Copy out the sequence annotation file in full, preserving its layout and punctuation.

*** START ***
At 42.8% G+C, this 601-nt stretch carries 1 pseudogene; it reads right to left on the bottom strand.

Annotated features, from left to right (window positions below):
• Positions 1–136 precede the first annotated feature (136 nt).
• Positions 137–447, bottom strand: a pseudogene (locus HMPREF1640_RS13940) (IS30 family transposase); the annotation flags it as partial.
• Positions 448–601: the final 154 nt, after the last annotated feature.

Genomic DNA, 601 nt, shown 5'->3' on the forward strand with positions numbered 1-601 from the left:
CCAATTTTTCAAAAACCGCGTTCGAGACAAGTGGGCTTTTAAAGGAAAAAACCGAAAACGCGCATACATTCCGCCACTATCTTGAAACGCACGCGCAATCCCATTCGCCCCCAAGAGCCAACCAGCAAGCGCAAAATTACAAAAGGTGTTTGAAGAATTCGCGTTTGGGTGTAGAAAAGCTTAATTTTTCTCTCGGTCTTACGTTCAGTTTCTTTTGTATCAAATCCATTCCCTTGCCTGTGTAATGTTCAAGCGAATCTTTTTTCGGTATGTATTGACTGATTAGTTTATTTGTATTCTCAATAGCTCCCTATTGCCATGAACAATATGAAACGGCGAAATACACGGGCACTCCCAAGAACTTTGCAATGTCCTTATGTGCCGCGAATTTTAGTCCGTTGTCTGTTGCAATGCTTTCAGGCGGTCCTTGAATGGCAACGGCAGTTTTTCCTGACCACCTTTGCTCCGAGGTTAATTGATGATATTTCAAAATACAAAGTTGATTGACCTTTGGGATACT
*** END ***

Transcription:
At 42.8% G+C, this 601-nt stretch carries 1 pseudogene; it reads right to left on the bottom strand.

Annotated features, from left to right (window positions below):
• Positions 1–136 precede the first annotated feature (136 nt).
• Positions 137–447, bottom strand: a pseudogene (locus HMPREF1640_RS13940) (IS30 family transposase); the annotation flags it as partial.
• Positions 448–601: the final 154 nt, after the last annotated feature.

Genomic DNA, 601 nt, shown 5'->3' on the forward strand with positions numbered 1-601 from the left:
CCAATTTTTCAAAAACCGCGTTCGAGACAAGTGGGCTTTTAAAGGAAAAAACCGAAAACGCGCATACATTCCGCCACTATCTTGAAACGCACGCGCAATCCCATTCGCCCCCAAGAGCCAACCAGCAAGCGCAAAATTACAAAAGGTGTTTGAAGAATTCGCGTTTGGGTGTAGAAAAGCTTAATTTTTCTCTCGGTCTTACGTTCAGTTTCTTTTGTATCAAATCCATTCCCTTGCCTGTGTAATGTTCAAGCGAATCTTTTTTCGGTATGTATTGACTGATTAGTTTATTTGTATTCTCAATAGCTCCCTATTGCCATGAACAATATGAAACGGCGAAATACACGGGCACTCCCAAGAACTTTGCAATGTCCTTATGTGCCGCGAATTTTAGTCCGTTGTCTGTTGCAATGCTTTCAGGCGGTCCTTGAATGGCAACGGCAGTTTTTCCTGACCACCTTTGCTCCGAGGTTAATTGATGATATTTCAAAATACAAAGTTGATTGACCTTTGGGATACT